The first part of the lifting mechanism defines a triangle A, B, C, with its three corners comprising the pivots 54, 56 and 66. In this position (FIG. 1) the hydraulic piston assembly is the triangle side AB. Attached to the end of the piston rod is the roller 56 which bears against the bottom of the bearing plate 46. This roller is also contained in the yoke 68 and the link 64 forms triangle side BC. Side AC is the base of the ABC triangle. Points AC are fixed and never move from their original positions. When hydraulic forces are applied to extend the piston 55, point B which is the roller moves along the underside of the bearing plate 46 while being confined in the yoke. The resulting forces at point B are straight up and in yielding to these forces, point B moves along an upwardly angled path because of the continued extension of the piston rod 55 and its engagement with the bearing plate 46.

FIG. 2 illustrates the extent of upward movement of the top frame 12 by the initial forces applied to the mechanism defined by the triangle ABC. As FIG. 2 illustrates, point B has contacted an abutment 82 formed by the inner plate member 50. Point B is now lifted from the yoke 68 and continues to move upwardly from the intermediate position of FIG. 2 to the position of FIG. 3 where the cargo body has been lifted to its fully elevated position.

As the cargo body proceeds from the position shown in FIG. 2 to that shown in FIG. 3, the mechanism defined by the triangle ABC ceases to exist as a working assembly and the force triangle is now made up of points ABD.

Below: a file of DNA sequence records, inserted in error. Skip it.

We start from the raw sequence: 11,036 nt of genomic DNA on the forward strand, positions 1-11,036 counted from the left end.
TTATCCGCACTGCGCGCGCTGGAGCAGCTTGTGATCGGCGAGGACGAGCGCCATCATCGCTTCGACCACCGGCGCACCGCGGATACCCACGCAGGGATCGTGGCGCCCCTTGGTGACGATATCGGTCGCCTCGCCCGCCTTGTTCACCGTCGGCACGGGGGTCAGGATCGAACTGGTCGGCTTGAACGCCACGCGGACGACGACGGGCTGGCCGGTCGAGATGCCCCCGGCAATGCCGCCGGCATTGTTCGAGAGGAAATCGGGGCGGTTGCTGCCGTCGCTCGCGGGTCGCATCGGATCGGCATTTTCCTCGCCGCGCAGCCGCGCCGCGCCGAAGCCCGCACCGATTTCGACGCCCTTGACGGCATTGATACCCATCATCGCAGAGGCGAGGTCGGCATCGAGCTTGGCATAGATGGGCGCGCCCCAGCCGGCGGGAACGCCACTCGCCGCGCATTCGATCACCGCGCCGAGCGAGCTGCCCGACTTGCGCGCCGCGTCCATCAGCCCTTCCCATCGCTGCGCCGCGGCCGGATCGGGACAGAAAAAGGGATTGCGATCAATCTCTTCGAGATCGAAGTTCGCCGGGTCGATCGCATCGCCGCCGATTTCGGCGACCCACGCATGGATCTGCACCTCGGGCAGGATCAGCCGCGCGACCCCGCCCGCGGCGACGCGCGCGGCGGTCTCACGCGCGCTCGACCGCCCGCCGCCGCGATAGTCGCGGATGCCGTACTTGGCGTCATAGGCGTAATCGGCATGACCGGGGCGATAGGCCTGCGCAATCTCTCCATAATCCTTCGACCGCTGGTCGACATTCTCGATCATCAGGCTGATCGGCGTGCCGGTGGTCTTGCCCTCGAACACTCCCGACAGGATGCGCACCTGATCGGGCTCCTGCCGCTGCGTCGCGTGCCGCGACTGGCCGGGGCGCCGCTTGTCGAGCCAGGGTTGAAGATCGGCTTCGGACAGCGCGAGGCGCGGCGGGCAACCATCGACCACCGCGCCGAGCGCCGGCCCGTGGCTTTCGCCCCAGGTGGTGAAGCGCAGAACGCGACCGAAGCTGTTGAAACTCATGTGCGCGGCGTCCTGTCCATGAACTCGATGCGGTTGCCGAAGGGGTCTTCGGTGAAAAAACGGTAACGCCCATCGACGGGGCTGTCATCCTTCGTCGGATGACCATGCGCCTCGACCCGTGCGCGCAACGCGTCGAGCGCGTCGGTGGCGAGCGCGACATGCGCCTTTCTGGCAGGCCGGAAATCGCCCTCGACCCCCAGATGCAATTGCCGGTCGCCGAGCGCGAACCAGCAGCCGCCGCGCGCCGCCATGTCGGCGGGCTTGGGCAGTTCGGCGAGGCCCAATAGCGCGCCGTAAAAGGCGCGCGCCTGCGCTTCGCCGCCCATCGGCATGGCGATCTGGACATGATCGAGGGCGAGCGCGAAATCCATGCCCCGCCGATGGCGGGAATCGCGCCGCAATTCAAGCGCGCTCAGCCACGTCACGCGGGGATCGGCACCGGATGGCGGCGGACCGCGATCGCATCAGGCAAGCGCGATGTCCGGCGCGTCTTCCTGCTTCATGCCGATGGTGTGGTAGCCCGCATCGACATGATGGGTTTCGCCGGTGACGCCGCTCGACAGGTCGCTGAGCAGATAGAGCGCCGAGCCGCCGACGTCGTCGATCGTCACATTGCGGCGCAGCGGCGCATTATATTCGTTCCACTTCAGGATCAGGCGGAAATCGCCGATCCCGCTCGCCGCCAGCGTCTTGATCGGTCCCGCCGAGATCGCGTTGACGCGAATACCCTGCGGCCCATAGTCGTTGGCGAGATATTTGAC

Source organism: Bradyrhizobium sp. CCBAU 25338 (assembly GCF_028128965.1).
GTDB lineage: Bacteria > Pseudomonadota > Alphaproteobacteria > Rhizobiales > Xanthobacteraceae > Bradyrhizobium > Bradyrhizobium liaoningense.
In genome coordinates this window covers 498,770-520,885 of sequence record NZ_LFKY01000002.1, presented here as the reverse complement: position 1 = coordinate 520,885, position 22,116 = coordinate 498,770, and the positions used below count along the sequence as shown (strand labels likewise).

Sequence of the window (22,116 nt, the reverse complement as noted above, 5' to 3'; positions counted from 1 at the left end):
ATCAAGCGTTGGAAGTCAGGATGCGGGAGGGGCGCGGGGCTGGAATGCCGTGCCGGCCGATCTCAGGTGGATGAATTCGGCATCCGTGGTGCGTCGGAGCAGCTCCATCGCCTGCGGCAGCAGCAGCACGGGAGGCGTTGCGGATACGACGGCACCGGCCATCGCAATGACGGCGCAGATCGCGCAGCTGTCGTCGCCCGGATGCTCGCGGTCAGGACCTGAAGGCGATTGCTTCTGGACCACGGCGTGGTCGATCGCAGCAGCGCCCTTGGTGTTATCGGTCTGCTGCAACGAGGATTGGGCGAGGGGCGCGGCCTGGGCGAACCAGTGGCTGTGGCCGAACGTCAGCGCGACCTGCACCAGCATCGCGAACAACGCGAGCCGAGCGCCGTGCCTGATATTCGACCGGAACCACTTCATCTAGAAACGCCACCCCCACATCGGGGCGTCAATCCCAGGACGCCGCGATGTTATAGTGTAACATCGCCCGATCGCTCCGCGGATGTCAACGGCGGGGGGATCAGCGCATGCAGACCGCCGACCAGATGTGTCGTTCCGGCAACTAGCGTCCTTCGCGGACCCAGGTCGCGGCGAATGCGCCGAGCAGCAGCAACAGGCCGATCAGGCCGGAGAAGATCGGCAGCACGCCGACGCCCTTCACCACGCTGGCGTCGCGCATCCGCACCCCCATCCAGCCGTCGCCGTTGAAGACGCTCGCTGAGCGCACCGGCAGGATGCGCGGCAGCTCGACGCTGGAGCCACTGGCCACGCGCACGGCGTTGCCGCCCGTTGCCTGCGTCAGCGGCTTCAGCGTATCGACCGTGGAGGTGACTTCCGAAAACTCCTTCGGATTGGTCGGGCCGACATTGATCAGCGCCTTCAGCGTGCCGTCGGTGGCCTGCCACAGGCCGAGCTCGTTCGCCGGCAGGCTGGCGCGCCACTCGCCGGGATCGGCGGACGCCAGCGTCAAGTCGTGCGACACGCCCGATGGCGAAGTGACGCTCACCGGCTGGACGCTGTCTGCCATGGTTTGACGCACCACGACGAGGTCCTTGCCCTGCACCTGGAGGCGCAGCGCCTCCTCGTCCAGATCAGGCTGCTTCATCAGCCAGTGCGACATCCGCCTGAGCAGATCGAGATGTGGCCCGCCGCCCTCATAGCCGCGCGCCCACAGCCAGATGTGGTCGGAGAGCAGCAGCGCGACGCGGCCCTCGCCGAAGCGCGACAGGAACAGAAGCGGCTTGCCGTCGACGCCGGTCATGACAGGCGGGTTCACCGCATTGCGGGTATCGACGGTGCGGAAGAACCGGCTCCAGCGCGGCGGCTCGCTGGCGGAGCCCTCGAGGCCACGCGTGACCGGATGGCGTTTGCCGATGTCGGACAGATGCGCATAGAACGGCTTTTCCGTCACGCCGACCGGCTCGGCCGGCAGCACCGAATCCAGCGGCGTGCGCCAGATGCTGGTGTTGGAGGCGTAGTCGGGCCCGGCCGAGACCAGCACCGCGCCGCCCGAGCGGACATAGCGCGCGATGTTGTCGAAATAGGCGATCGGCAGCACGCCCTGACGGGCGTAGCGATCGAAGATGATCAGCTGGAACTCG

The return of mechanism to its At Rest position is a reverse of its upward cycle. When the upper frame 12 reaches of the the position shown in FIG. 2, the roller 56 reseats in the yoke 68 and all of the elements then return to the position of FIG. 1.

In the above description, the roller 56 is described as seating in the yoke 68 while, in fact, other rollers such as 60 and 62 will accomplish the same end result if the shaft 62 seats in a smaller yoke. It is only necessary to confine the path of travel of B along the bearing plate until some element carried by the end of the piston rod contacts the abutment 82.

What is claimed is:

l. A high lift mechanism, for mounting on a truck chassis, to move a cargo body fixed thereto between a retracted, down position and an elevated position comprising,

A. a lower'frame for fixed engagement with the truck chassis;

B. an upper frame to carry the cargo body threatop;

C. lever means interconnecting said frames comprised of,

1. a first combination of levers, and 2. a second combination of levers;

D. fluid actuated ram means for moving said upper frame between said positions;

E. means to drivingly engage the extended end of said ram means to said first combination of levers to elevate said upper frame to a predetermined, intermediate, level, in a first phase operation, when pressurized fluid is delivered to said ram means;

F. means to disengage said means to engage from said first combination of levers at said intermediate level and to simultaneously engage same with said second combination of levers to elevate said upper frame to its maximum elevated position in a second phase of operation;